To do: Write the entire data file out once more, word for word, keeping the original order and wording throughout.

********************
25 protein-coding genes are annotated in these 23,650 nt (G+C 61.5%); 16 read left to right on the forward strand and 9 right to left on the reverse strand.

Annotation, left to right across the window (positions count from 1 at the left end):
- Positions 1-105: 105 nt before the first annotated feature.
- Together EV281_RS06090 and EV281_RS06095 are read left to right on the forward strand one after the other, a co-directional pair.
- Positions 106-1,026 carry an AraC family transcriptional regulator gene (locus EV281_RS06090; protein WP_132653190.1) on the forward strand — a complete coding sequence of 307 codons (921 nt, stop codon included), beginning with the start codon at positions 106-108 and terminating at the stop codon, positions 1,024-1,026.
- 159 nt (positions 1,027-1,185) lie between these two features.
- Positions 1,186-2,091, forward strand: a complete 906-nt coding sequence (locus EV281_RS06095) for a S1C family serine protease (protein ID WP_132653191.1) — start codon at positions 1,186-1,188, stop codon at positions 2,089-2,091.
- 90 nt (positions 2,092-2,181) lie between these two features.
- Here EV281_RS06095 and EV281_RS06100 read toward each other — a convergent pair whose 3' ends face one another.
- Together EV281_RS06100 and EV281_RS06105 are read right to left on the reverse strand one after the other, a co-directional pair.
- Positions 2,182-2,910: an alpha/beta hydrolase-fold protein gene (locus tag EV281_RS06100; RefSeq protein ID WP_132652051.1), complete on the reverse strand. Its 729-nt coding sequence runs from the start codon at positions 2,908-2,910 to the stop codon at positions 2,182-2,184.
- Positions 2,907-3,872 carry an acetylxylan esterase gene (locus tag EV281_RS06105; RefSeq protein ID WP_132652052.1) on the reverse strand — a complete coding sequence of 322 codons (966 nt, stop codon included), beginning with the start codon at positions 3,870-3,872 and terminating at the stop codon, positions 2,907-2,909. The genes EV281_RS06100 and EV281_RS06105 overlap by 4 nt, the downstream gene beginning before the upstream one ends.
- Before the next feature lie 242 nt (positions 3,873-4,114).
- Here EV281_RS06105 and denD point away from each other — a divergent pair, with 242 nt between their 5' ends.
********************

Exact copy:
25 protein-coding genes are annotated in these 23,650 nt (G+C 61.5%); 16 read left to right on the forward strand and 9 right to left on the reverse strand.

Annotation, left to right across the window (positions count from 1 at the left end):
- Positions 1-105: 105 nt before the first annotated feature.
- Together EV281_RS06090 and EV281_RS06095 are read left to right on the forward strand one after the other, a co-directional pair.
- Positions 106-1,026 carry an AraC family transcriptional regulator gene (locus EV281_RS06090; protein WP_132653190.1) on the forward strand — a complete coding sequence of 307 codons (921 nt, stop codon included), beginning with the start codon at positions 106-108 and terminating at the stop codon, positions 1,024-1,026.
- 159 nt (positions 1,027-1,185) lie between these two features.
- Positions 1,186-2,091, forward strand: a complete 906-nt coding sequence (locus EV281_RS06095) for a S1C family serine protease (protein ID WP_132653191.1) — start codon at positions 1,186-1,188, stop codon at positions 2,089-2,091.
- 90 nt (positions 2,092-2,181) lie between these two features.
- Here EV281_RS06095 and EV281_RS06100 read toward each other — a convergent pair whose 3' ends face one another.
- Together EV281_RS06100 and EV281_RS06105 are read right to left on the reverse strand one after the other, a co-directional pair.
- Positions 2,182-2,910: an alpha/beta hydrolase-fold protein gene (locus tag EV281_RS06100; RefSeq protein ID WP_132652051.1), complete on the reverse strand. Its 729-nt coding sequence runs from the start codon at positions 2,908-2,910 to the stop codon at positions 2,182-2,184.
- Positions 2,907-3,872 carry an acetylxylan esterase gene (locus tag EV281_RS06105; RefSeq protein ID WP_132652052.1) on the reverse strand — a complete coding sequence of 322 codons (966 nt, stop codon included), beginning with the start codon at positions 3,870-3,872 and terminating at the stop codon, positions 2,907-2,909. The genes EV281_RS06100 and EV281_RS06105 overlap by 4 nt, the downstream gene beginning before the upstream one ends.
- Before the next feature lie 242 nt (positions 3,873-4,114).
- Here EV281_RS06105 and denD point away from each other — a divergent pair, with 242 nt between their 5' ends.